although not very well as compared with a chopper. But, he said, he knew the
surgical technique would work with more refined instruments.
“Once the surgery was complete, I realized that this could be the
next frontier in cataract surgery, as the incision was reduced
drastically,” he said.
Prof. Agarwal named the procedure phakonit because he said it was phaco
with needle incision technology. This was the beginning of irrigating choppers,
and this technique has become known as microincision cataract surgery or
bimanual phaco. A week later, he performed a live surgery of phakonit in front
of 350 eye doctors for the Indian Intraocular Implant and Refractive Society
meeting in Pune, India. Again, he had no refined instruments and no air pump,
as they came much later.
With the eye being a small area to operate upon, accuracy in surgery is
extremely important, Prof. Agarwal said. In May 2005, for the first time, he
used a 0.7-mm phaco needle tip with a 0.7-mm irrigating chopper to remove
cataracts through the smallest incision possible. The instruments were made
with the help of Larry Laks from MicroSurgical Technology, U.S.A. Prof. Agarwal
termed this as microphakonit to differentiate it from the 0.9-mm phakonit.
No-anesthesia cataract surgery
In June 1998, Prof. Agarwal was operating on a patient with a posterior
polar cataract. He said, at that time, he performed extracapsular cataract
extraction under pinpoint anesthesia or sub-Tenon’s anesthesia in which he
would make a small nick in the conjunctiva and pass a cannula with Xylocaine
(lidocaine HCl, AstraZeneca) under the conjunctiva and give anesthesia to the
However, when he reached the operating theater, he decided to do phaco
instead. In the middle of the case, as he was going to do sub-Tenon’s
anesthesia for extracapsular cataract extraction, his fellow informed him that
no topical anesthetic drops were instilled in the eye.
“The fellow was worried that I would be angry. But the fact was
that I was actually shocked, as I was in the middle of the surgery and the
patient was not having any discomfort at all,” Prof. Agarwal said.
He told his fellow that they would see what happens, as the patient did
not seem to mind. When he finished the surgery, the patient got up, thanked him
and left the operating theater.
“This set my mind working, as I knew this was abnormal,” Prof.
Later that month, while in Ahmedabad, India, for an Indian Intraocular
Implant and Refractive Society workshop, he decided to do live surgery without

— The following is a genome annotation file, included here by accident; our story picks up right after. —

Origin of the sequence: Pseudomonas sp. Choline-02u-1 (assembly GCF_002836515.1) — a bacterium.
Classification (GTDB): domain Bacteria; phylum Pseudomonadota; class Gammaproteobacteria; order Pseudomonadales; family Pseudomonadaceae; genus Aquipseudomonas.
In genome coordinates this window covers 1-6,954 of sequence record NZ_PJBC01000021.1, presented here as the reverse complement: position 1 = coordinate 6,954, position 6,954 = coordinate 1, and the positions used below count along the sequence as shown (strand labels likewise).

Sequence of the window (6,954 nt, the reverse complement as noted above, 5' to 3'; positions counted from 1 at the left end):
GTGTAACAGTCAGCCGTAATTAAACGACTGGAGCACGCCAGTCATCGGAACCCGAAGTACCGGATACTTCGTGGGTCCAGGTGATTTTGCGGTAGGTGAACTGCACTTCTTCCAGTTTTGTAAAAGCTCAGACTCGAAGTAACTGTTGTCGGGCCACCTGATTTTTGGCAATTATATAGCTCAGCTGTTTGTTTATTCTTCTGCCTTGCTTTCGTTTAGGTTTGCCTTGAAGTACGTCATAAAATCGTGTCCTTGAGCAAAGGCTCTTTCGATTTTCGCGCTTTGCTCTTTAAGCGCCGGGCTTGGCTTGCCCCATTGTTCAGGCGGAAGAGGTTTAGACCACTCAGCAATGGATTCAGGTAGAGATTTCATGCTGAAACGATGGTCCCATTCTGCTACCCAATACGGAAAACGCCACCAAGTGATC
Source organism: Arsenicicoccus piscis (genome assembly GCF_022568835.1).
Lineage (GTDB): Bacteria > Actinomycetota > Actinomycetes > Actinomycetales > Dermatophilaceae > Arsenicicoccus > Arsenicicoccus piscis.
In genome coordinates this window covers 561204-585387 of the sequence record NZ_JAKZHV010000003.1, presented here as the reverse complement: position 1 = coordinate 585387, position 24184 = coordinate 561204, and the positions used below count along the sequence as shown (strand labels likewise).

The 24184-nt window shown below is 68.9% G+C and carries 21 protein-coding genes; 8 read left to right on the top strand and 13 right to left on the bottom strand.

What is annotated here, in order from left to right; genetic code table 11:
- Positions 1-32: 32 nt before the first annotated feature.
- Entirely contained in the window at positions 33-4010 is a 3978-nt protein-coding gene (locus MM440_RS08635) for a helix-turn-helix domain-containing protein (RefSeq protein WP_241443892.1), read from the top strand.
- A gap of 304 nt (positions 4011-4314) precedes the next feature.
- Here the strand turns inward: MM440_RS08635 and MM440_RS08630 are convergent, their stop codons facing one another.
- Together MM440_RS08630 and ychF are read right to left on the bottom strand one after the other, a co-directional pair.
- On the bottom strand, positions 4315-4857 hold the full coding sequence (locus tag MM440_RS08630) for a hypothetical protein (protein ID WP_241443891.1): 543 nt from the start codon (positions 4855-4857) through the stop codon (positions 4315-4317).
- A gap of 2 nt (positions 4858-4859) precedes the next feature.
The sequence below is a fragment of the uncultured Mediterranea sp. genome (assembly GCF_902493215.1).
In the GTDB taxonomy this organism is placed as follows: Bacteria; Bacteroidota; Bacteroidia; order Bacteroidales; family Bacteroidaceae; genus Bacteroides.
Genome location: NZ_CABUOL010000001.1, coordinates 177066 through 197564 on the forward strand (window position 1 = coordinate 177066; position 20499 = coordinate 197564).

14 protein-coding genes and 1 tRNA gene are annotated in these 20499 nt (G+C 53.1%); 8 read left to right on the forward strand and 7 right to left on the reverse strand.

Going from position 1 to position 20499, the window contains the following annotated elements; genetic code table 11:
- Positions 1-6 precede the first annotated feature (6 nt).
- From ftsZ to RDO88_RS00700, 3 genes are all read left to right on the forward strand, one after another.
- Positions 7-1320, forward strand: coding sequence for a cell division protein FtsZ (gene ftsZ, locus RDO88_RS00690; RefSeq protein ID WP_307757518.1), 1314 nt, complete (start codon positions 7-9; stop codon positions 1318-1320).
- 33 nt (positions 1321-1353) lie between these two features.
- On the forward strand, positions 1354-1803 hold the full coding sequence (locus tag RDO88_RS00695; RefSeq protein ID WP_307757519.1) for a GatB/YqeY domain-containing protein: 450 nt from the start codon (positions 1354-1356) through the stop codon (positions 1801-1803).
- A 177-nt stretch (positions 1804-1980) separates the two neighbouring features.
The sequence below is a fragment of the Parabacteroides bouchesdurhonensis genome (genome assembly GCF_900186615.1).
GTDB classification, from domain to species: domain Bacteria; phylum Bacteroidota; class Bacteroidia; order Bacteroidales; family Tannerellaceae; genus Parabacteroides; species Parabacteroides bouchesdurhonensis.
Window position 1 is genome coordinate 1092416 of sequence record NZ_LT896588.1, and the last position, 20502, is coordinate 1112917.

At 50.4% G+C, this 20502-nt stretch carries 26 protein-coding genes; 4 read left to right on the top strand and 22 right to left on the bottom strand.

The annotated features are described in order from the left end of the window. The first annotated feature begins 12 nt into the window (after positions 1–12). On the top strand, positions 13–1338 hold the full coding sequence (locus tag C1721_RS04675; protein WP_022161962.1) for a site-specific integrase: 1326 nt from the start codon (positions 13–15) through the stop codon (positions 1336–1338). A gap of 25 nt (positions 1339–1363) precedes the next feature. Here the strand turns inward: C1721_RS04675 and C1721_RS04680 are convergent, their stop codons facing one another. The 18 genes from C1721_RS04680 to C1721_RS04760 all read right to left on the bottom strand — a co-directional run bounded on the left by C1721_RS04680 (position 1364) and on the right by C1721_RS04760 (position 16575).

any anesthetic drops or intracameral anesthesia.
“I was apprehensive to do it, as I felt it was absurd. However,
absurd as it may sound, it was true. In hindsight, I do not know what made me
do the live surgery without anesthesia, as at that time, I did not realize how
successful it would be,” Prof. Agarwal said.
When he returned to Chennai, he did a double-masked study with Dr. Vipul
Lakhani of the U.S.A. and Dr. Athiya Agarwal, his wife. They operated on 30
patients — 10 were with no anesthesia, 10 with topical and 10 with topical
plus intracameral anesthesia. The P values showed no difference between the
“Then I knew that no-anesthesia was a reality,” he said.
“If there is a tough case or uncooperative patient, I would operate with a
Prof. Agarwal said no-anesthesia cataract surgery still shocks him
today, and the importance may not be known until years from now.
“The day we can find out why this happens, we will open a
Pandora’s box in ophthalmic surgery,” he said.
Prof. Agarwal continues his efforts to eradicate and prevent blindness
throughout India. He has conducted more than 5,500 eye camps in villages around
Chennai and has treated more than 500,000 patients and operated on more than
200,000 patients for free. He was involved in vision screening, treatment and
rehabilitation of blind due to cataracts and other eye diseases. The camps also
were conducted with the help of Rotary Clubs, Lions Clubs and other
“With a population of 1 billion people and more than 15 million to
18 million blind, eradicating blindness is a gigantic task in India,”
Prof. Agarwal said.
Prof. Agarwal said the goal of Dr. Agarwal’s Group of Eye Hospitals
is to have 50 eye hospitals seeing 5,000 patients daily by the end of 2010.
Currently, the institution is also opening its first international facility in
Mauritius, an island nation off the coast of Africa.
“Our idea is to make every patient happy and be comfortable, so
they can see to the best of their ability,” he said.
He also plans to continue finding new treatment modalities through his
research and continue teaching with more lectures, courses, books and
peer-reviewed journal articles.
“It is a constant education process, so others can learn. The more
you educate, the more blind patients will benefit,” Prof. Agarwal said.
— by Kristine Houck
- Amar Agarwal, MS, FRCS, FRCOphth, can be reached at Dr.
Agarwal’s Group of Eye Hospitals, 19 Cathedral Road, Chennai 600 086,
India; +91-44-28116233; fax: +91-44-28115871; e-mail:
firstname.lastname@example.org; Web site: